Monday, April 1, 2013

I Want to be Alone


Photo Credit: trubluboy

I am cranky today. I admit it. My husband is trying to be sociable, asking me questions to show he is interested in me and my day. I do not want to answer these questions. I want quiet. I want to read by myself, and write by myself. I want, in short, to be alone.

Christine Lavin wrote a funny song about this desire, and in the end decides being alone eventually becomes being lonely, so she thinks better of it. I will, too. But right now, a world without another person or animal craving my attention, affection, help, or action seems wonderfully attractive.

Why should this be so? The world, it seems, is made of introverts and extroverts. I've known this ever since I took the Myers-Briggs Personality Profile  in college. My results showed me right on the introvert/extrovert line, leaning slightly toward introversion. I usually don't notice how this affects my personality until I have a lot of time either alone or with others. This week, I've had to be "on" a lot in business. Seeing lots of people, many of them new faces, trying to remember all the relevant facts you need in business interactions--names, details, running your words through a filter to be as congenial as possible. 

It left me drained, even though I usually find working with people rewarding and energizing. So this week, I come home, craving the quiet I expect with my also-introverted husband. . .and he's been alone too much. He wants to talk. He wants to connect. He wants interaction. He tries to be funny. I struggle not to snap at him.

Is there a lesson, or an encouragement, to be pulled from this limited time of tension in the Green household? Here's what I've gleaned:
  • People need what they need. Trying to be happy and cheerful in the face of demanding (or even not-so-demanding) patients and spouses and friends will only have limited rewards. If it's downtime you need, make some downtime. If you can't take a day and a book and head to your bedroom, then take 15 minutes in the middle of the day and run away, or go for a walk. Take five minutes and hide in the bathroom, if that's the best you can do. Take some time to be alone. Close your eyes. Breathe deeply. Recharge. Repeat as necessary.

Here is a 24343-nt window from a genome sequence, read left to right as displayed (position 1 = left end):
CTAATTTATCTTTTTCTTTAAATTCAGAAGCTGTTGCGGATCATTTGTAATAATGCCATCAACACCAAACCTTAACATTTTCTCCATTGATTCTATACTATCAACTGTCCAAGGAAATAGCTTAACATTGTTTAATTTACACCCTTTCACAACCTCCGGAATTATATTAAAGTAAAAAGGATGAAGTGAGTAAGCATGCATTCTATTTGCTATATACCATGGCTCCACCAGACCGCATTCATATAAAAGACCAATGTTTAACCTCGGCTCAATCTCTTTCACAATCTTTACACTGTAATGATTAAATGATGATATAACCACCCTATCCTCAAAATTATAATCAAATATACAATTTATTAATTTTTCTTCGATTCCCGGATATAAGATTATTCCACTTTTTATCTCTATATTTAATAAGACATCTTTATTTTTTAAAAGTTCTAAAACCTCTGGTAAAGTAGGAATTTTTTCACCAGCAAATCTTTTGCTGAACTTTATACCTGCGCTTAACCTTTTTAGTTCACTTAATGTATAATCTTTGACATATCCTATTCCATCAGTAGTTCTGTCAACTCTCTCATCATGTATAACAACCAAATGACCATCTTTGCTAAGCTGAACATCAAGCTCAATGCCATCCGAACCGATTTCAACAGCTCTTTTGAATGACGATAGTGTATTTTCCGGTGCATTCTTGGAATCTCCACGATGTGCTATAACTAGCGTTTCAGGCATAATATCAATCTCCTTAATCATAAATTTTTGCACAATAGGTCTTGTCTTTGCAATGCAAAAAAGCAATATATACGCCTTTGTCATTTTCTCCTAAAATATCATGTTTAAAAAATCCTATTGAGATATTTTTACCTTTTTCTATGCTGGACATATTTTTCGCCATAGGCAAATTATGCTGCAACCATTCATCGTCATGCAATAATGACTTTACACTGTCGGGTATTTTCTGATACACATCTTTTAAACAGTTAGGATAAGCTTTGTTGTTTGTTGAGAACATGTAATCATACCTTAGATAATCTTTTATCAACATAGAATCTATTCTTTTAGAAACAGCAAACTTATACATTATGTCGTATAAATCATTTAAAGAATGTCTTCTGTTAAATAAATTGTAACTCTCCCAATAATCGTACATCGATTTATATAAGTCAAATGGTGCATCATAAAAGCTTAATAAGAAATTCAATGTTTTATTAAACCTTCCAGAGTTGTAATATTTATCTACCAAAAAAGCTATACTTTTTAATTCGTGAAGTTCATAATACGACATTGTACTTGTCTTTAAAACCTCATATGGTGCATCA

• Realize it could just be you. When I was younger and people got on my nerves, I immediately assumed that the people were irritating, or intentionally pestering me. Now I realize that the attention I want to flee today is the same attention I usually crave. It is not fair to my husband, or the patients who have the right to expect a friendly demeanor, to blame them for my state. Situations like these are exactly the reason that self-care is so important. If you don't give yourself what you need, you aren't the only one who is miserable. Anyone within earshot--or in this day and age, within Facebook, Twitter, or e-mail contact--will be affected by your bad mood.
  • No one is perfect, and you can only expect so much. My crankiness reminds me that other people will not always be predictable and friendly, either. Whether illness leaves a friend feeling less than one hundred percent, or a serious stress distracts a server at a restaurant, we live among humans. Cutting each other some slack is part of our job as fellow beings. So smile and give the other person the benefit of the doubt.
Thankfully, Jim has found a book to read, and I am (almost) happily typing away, immersed in my own writing world. Tomorrow I will probably want to grouse about not going out, and not being around people for an outing. For tonight, I will get ready for bed, and curl up and sleep, or sit and stare at the ceiling and think, or find a book and read--any activity that only needs me. Being alone, or being allowed to not interact with the wonderful person who shares my life, will allow me to recharge my body and soul and be ready to embrace the world and my husband again very soon.

How can you tell that it's time for you to regroup and get centered? Please share in the comments!

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